A factory in County Durham says it is planning to create 100 new jobs at its car camera plant by June 2019.Read the full story ›
Workers who were made redundant by civil engineering firm Owen Pugh last week have been given advice on jobs, re-training and benefits.Read the full story ›
Young women are being encouraged to consider a career in engineering by female apprentices from a County Durham training centre.Read the full story ›
Alan Shearer has re-opened an iconic engineering factory in Newcastle, after it underwent a £20million transformation.
The investment in Armstrong Works by Reece Group has created 100 new jobs at the Scotswood Road site.
Once dubbed the world's first defence factory and the Workshop of the World, the factory produced the hydraulics for Newcastle's Swing Bridge and London's Tower Bridge, as well as parts for the Spitfire and the 'bouncing bombs' used by the Dambusters. It also made the first breech-loading gun for the war in Crimea and Chieftain tanks in the Second World War.
The factory was closed by former owners BAE Systems in 2012, with the loss of 330 jobs.
But the recent investment has reinvented the site as the new home of Reece Group and its 500 employees. The North East family firm is the holding company with engineering businesses operating in the defence, oil and gas, power generation, construction, medical and subsea markets.
Newcastle and England footballing legend Alan Shearer opened the factory. He said:
I am delighted to be asked to officially open the redeveloped Armstrong Works. The commitment of the Reece Group to the region is truly impressive. They have ensured the historic Armstrong Works with its industrial heritage remains in the hands of local innovative engineers.
Hundreds of engineering jobs will be created across the North East as large firms secure new contracts, and expand existing projects.
The international firm AMEC, which is based in Darlington, is looking for up to 700 contract staff.
And Tyneside shipyard OGN has secured a multi-million pound contract, which will create 170 jobs and secure 300 more at the site in Wallsend.
Business leaders say the challenge now is in making sure there are enough skilled workers to fill the posts.
Children from 14 schools across the region have been getting a taste of the fastest motor sport in the world - Formula One.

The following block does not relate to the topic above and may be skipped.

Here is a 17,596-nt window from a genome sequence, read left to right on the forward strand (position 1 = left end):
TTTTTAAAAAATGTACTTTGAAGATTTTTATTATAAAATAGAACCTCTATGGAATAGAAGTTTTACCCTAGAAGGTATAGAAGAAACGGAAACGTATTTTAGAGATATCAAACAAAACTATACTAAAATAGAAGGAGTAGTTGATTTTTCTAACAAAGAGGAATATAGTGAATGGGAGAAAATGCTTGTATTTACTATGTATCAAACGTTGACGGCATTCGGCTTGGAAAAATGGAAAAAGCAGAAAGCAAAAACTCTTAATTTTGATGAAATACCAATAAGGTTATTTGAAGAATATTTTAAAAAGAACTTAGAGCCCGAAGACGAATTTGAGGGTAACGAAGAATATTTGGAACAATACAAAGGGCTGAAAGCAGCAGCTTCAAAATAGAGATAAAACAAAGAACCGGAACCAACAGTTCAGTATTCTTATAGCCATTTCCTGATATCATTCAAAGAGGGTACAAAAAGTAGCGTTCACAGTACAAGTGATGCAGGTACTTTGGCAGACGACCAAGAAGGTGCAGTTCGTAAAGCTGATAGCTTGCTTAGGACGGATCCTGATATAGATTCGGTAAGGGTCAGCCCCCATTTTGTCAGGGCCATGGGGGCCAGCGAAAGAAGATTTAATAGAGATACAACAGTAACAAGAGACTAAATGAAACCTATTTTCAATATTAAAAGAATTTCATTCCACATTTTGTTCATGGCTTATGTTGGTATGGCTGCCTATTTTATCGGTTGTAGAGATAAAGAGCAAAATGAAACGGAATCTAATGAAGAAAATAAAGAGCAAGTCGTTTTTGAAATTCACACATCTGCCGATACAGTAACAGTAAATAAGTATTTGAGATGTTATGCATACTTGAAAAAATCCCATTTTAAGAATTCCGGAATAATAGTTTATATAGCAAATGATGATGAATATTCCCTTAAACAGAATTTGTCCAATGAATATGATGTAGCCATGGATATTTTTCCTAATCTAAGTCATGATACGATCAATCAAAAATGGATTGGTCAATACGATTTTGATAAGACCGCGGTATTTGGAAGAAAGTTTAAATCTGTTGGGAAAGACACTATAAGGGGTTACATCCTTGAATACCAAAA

They've been competing in the 'F1 for Schools' regional finals at the Great North Museum in Newcastle.
A team from Gateshead were crowned winners and they'll be heading to the UK finals in Birmingham in March.
Phil Roscoe reports.
Team 'Shockwave' from Emmanuel College in Gateshead is the winner of the local final of the 'F1 in Schools' competition.
14 teams from North East Schools gathered at the Great North Museum in Newcastle today, January 14th, to compete. The pupils had to build and race scale model F1 cars.
Only three groups can go forward in the national contest: the winning team, runner up and a team who have entered the competition for the first time.
Winner: 'Shockwave' from Emmanuel College in Gateshead
Runner Up: 'Alpha Project' from St Bede's Roman Catholic School in Peterlee
Rookie winner: 'Nova Racing' from Royal Grammar School in Newcastle.
In March our region's top teams will have to beat pupils from across the country if they want to represent Great Britain at the F1 in Schools world final in Abu Dhabi later this year.
F1 in Schools is social enterprise aimed at getting more children interested in engineering and get hands on experience.
The New Tyne Crossing, consisting of the two tunnels which link North and South Tyneside, has taken a top civil engineering award.Read the full story ›
The government has confirmed a £4.5 billion pound Hitachi contract will be used to build the next generation of Britain's Intercity Trains.
A new factory will be built at the site in Newton Aycliffe, County Durham, which will manufacture 92 high capacity trains to replace the existing Intercity 125's.
The contract will create 900 new jobs in the area and thousands more in the supply chain.
Hitachi has also confirmed that a Research and Development centre will also be based at the Newton Aycliffe site which could help the firm to secure more European rail contracts in the future.
The last of 16 protective bollards has been removed from Gateshead's Millennium Bridge